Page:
Younger artists rarely have the same luxury of fine-tuning an album for years. It’s been nearly impossible to read music news in the past year without finding obsessive speculation over every aspect of new albums by Grimes and Frank Ocean. Grimes has had to set the record straight countless times on why she scrapped her initial recordings for her follow-up to Visions, and gets picked apart constantly on social media. For Ocean, a Tumblr photo and announcement to Billboard confirming an album release in July led to waves of articles guessing when it would come and a slew of anger when July passed and no album had materialized.


    For prolific artists, the question becomes whether it’s better to spend more time between albums or if the quality of a single album matters less when the listener knows there will be another within a year. One could argue that the best songs from the Young Thug mixtapes of the past year could add up to an album that rivals Kendrick Lamar or Run the Jewels, while Parquet Courts or Death Grips may opt to release two decent albums within a year rather than one excellent one. Their albums may not be remembered as fondly on their own when listeners discover them five or 10 years from now, but for many diehard fans, those “filler” tracks are just as engrossing as the singles simply because they keep their favorite artists active within the cultural conversation. Silence causes frustration, and access to a continuous stream of music becomes as valuable as the quality of the music itself.

    To critics, though, the album as a unit still has weight. Jens Lekman has been releasing a song every week on his Soundcloud page, and while there are certainly some worthwhile tracks in there, the project has received far less attention than I Know What Love Isn’t, his last proper album released in 2012. And when artists like Lana Del Rey or Jack White put out music annually, there are often diminished expectations or even dwindling returns on the products.

    Subverting typical release expectations has clearly impacted the critical reception of Beach House’s new album, Thank Your Lucky Stars. Reviews have centered on comparisons to Depression Cherry from earlier this fall, and though the band may intend for the records to be thought of as completely separate entities, fans and critics alike have trouble separating the two solely because of the proximity of their release dates.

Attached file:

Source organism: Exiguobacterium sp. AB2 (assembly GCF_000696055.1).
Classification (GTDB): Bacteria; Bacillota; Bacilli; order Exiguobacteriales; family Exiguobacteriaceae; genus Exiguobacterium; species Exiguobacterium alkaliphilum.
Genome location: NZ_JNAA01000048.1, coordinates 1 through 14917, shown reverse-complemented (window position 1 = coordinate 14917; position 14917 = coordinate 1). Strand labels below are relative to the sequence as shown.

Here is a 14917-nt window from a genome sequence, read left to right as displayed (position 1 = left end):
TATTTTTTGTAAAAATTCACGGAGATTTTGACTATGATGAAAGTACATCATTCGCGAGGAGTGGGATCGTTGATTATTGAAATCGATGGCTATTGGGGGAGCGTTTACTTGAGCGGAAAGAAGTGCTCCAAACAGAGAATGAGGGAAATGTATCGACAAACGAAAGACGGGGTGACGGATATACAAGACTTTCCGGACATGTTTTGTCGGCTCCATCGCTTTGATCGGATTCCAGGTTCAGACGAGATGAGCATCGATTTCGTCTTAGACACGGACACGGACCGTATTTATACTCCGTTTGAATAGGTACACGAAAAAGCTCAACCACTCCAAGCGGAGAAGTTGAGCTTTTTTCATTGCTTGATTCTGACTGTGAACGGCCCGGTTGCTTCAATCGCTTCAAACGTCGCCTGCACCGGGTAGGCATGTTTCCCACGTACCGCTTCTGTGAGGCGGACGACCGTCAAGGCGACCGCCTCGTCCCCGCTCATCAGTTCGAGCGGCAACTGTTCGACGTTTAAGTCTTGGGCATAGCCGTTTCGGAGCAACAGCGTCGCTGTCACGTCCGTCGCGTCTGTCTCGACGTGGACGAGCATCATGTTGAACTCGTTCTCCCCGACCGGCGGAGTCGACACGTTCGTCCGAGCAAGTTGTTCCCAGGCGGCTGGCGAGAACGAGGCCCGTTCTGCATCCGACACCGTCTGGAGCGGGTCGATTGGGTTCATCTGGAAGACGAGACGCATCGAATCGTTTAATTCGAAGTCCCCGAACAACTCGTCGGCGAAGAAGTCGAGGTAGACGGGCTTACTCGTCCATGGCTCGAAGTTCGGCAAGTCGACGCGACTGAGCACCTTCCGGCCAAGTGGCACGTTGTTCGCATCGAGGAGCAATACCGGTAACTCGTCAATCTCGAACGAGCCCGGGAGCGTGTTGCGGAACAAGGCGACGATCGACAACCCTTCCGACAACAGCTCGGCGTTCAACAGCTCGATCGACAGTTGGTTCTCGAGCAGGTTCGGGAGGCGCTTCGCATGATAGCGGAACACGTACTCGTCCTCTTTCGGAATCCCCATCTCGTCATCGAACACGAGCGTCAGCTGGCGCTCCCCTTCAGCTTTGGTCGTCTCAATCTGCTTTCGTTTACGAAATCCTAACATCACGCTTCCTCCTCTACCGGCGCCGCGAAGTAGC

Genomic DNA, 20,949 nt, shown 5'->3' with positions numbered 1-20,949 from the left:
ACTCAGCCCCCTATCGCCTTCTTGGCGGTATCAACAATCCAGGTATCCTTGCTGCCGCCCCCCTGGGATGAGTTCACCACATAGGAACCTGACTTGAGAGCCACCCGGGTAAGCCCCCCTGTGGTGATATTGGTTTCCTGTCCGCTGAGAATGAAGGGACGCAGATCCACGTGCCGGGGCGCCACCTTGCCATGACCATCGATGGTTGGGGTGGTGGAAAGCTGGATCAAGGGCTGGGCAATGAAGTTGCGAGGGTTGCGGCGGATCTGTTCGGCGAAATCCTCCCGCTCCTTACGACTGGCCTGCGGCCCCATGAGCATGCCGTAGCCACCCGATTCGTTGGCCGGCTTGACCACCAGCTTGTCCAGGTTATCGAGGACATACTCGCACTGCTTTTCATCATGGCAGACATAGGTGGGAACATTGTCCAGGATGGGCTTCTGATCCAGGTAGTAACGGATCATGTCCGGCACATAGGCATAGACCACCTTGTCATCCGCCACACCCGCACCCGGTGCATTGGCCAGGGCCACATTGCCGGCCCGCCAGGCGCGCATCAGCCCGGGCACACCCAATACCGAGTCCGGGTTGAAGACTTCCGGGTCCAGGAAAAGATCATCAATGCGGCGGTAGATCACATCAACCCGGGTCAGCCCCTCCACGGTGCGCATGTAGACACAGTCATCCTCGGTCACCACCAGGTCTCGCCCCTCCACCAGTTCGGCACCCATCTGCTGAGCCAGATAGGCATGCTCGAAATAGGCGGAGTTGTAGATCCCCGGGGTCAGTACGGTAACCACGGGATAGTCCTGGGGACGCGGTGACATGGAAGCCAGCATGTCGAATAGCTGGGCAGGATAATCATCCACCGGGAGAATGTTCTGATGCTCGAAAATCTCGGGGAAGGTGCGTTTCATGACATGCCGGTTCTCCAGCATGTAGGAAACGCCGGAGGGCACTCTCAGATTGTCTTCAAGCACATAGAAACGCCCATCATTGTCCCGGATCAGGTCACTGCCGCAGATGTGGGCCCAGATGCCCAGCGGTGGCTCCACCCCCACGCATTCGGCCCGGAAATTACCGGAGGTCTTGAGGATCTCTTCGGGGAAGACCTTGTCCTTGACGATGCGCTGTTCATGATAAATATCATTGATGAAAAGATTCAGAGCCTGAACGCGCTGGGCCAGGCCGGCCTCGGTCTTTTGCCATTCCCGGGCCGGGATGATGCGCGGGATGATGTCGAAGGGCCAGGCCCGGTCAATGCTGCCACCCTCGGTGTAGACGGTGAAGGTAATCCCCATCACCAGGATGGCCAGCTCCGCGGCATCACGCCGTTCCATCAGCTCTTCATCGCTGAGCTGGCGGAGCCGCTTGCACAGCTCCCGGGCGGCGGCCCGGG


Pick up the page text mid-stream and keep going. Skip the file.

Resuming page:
One artist who has managed to toy with both release structures is Aphex Twin. His return last year precipitated a move from one side of the frequency spectrum to the other; 2014’s Syro represented the artist’s first official release in eight years and first studio album in 12. From there, the once prolific artist almost immediately returned to his old ways and in the past year has released multiple EPs and singles under Aphex Twin and his AFX pseudonym, as well as unloading a trove of material onto Soundcloud.

    Aphex Twin represents a unique example that shows both sides of the issue. On one hand, the release of Syro felt like a huge event, with a unique and aggressive marketing campaign and a tremendous amount of press coverage. Excitement ran high, and the album was met with critical acclaim, resulting in Aphex Twin’s highest-charting album on the Billboard charts by a high margin – it rose to no. 11 on the Billboard 200, while before he’d peaked at 154 with 2001’s Drukgs. Each of his releases since has been of similar quality, judging by reviews and fan reaction, but none of them have led to as much discussion as Syro. That album reached the ears of casual listeners and anyone with some interest, while the hours of Soundcloud material were consumed by only the most dedicated fans.

    Richard D. James is highly conscientious about how his recordings are arranged and released, and he likely means to make a different statement with his Soundcloud bootlegs than with Syro. The question of which music is better comes from what listeners expect from artists and how artists deliver on those expectations. In James’ case, all of the music he has released in the past year has been of consistently high quality – the only difference is the way listeners’ attention is divided among the work. Whereas Syro was just nominated for a Mercury prize, it’s doubtful that much of the listeners who raved about that record made it through more than 30 minutes of the vast collection of Soundcloud tracks.


    AFX orphaned deejay selek 2006-2008

    From long-awaited returns like D’Angelo and Dr. Dre to artists quickly doubling down on releases like Aphex Twin and Beach House, the time taken between releases has a recognizable impact on how that work is assessed and approached. Whether it comes down to an issue of scarcity or having a comeback narrative to latch on to, people pay less attention the more frequently an artist puts out music, and yet still become impatient when artists fail to release albums frequently enough. Musicians are gambling with a new variable: Now that releasing an album is as easy as uploading a folder of mp3s, the biggest limiting resource in music distribution is listeners’ attention.